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While trying to prove that $\sqrt{3}$ is irrational, I had to use the assumption that if $n^2$ is divisible by 3, then so is $n$.

Mathematically, I am trying to prove that if $n^2=3q$, then $n=3p$ for some $n,p,q\in\mathbb{N}$.

I came up with a proof by contradiction but I am not sure if it's logically correct.


Let $n,p,q,\in\mathbb{N}$ and let $n^2=3p$. Thus, $n^2$ is divisible by 3. Now assume that $n$ is not divisible by $3$, or $n\neq 3q$.

We have that $$n=\sqrt{3}\sqrt{p}\neq 3q$$ This means that $$p\neq 3q^2$$ At this point, can I say that I have reached a contradiction because $p=12\in\mathbb{N}$ and $q=2\in\mathbb{N}$ provide a counter-example to the last statement?

EDIT: I am looking for an elementary proof that does not use Euclid's lemma.

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  • $\begingroup$ Hint: Use Euclid's Lemma. $\endgroup$ – Mr Pie May 14 '18 at 1:48
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Assume n is not divisible by 3, then n is the product of primes and powers of primes, none of which is 3. $n^2$ is the product of the same set of primes and powers, with each exponent multiplied by 2. However 3 is still not on the list, so it does not divide $n^2$.

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  • $\begingroup$ Say we have the number $9$ instead of $3$. $9\mid 6^2$ but $9\nmid 6$. So, your reasoning is incorrect, unless I did not understand it properly. $\endgroup$ – Mr Pie May 14 '18 at 1:37
  • $\begingroup$ @user477343 their reasoning is absolutely fine. 6 is not a prime number and so your counter example does not work. $\endgroup$ – Sul May 14 '18 at 1:45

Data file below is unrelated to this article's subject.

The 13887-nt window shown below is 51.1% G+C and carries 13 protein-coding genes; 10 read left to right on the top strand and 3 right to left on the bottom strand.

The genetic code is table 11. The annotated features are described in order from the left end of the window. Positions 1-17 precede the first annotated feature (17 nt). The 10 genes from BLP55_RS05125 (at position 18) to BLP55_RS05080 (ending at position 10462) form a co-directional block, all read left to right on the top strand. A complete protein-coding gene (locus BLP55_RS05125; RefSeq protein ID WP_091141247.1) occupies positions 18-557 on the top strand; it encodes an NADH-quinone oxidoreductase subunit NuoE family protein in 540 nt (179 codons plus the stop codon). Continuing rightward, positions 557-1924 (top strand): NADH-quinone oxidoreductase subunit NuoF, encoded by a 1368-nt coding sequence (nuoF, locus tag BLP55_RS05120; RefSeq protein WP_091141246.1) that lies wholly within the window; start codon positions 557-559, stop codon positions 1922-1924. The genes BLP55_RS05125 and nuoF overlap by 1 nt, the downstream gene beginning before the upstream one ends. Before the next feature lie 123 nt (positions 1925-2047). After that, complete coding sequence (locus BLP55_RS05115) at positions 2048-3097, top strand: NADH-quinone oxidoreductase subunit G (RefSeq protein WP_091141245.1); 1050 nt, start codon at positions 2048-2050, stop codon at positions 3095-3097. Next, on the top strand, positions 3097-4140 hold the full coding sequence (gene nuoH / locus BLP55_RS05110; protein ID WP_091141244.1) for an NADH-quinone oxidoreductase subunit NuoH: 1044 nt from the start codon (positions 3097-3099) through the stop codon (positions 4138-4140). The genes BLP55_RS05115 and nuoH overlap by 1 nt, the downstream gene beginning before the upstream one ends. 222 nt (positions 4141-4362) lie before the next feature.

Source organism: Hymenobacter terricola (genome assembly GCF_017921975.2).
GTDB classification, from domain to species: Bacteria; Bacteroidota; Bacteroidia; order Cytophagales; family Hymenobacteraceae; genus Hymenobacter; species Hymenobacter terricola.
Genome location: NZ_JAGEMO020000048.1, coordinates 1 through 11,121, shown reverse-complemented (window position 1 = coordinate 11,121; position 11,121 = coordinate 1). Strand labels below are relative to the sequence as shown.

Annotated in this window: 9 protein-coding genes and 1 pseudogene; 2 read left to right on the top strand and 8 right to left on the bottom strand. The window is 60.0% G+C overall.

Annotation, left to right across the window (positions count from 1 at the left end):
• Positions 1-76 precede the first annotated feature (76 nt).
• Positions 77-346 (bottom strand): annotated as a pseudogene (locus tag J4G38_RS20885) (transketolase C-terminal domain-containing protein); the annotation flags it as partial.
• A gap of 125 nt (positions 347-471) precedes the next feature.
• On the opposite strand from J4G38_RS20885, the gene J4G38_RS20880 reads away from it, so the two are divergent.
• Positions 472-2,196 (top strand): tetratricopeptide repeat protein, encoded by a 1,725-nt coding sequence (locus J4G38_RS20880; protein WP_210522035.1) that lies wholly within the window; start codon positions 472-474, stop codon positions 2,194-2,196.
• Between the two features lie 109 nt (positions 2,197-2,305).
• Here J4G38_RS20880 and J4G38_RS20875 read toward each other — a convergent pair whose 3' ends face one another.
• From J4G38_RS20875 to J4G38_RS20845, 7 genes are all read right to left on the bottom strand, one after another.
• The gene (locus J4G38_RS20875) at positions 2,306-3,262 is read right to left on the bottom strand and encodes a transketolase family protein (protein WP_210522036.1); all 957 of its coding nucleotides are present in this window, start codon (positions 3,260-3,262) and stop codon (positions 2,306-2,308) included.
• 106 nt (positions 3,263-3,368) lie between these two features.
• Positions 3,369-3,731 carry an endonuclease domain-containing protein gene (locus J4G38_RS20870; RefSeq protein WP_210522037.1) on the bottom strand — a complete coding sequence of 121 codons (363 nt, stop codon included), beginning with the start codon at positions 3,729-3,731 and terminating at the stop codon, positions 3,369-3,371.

• $\begingroup$ @SxS yes I re-read it, and it is fine. I thought $3.n^2$ was the product he was referring to, but it turns out the dot was just a full stop. Perhaps I should have deleted my comment :/ $\endgroup$ – Mr Pie May 14 '18 at 3:02
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This is equivalent to "if $3\nmid n$ then $3\nmid n^2$".

If $3\nmid n$ then $n=3k+1$ or $n=3k-1$ for some integer $k$ and then $n^2=9k^2\pm6k+1=3(3k^2\pm2k)+1$ and so leaves remainder $1$ when one divides by $3$.

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If $3\mid n^2$, then consider the congruence mod $3$:

$$n^2\equiv1\Leftrightarrow n\equiv 1\text{ or } 2\pmod 3.$$

Thus $3\mid n$.

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  • $\begingroup$ If $n^2\equiv 1\pmod 3$ then $3\mid n\pm 1$, follows that $n\equiv 1,2\pmod 3$ and $3\nmid n$. $$\therefore n\equiv 0\pmod 3\Leftrightarrow n^2\equiv 0\pmod 3.$$ Is this what you are proving? $\endgroup$ – Mr Pie May 14 '18 at 4:33
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    $\begingroup$ Basically, yes. $\endgroup$ – abc... May 14 '18 at 4:34
  • $\begingroup$ Nice and concise $(+1)$ $\endgroup$ – Mr Pie May 14 '18 at 4:35
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Euclid's Lemma:

If a prime $p$ divides the product $ab$ of two integers $a$ and $b$, then $p$ must divide at least one of those integers $a$ and $b$.


Notation: $u\mid v$ is read as "$u$ divides $v$," and $u\nmid v$ is read as "$u$ does not divide $v$."


Proof: Suppose that $p\nmid a$. Then, $a$ and $p$ are relatively prime (coprime) to each other; their greatest common divisor is $1$.

Now, suppose that $ab = pq$ for some integer $q$. Then, since $p\nmid a$, it follows that $q\mid a$. Thus, for an integer $r$, we have that $a = qr$, then $qr\cdot b = pq$ if (and only if!) $p=br$. But if $p\mid r$ then, since $r\mid a$, it follows that $p\mid a$. This is contrary to what we supposed, thus $p\mid b$.

Of course, then, if we suppose that $p\nmid b$, we obtain that $p\mid a$; this completes the proof. $\quad\quad\quad\,\,\bigcirc$


Now, let $ab = n^2$.

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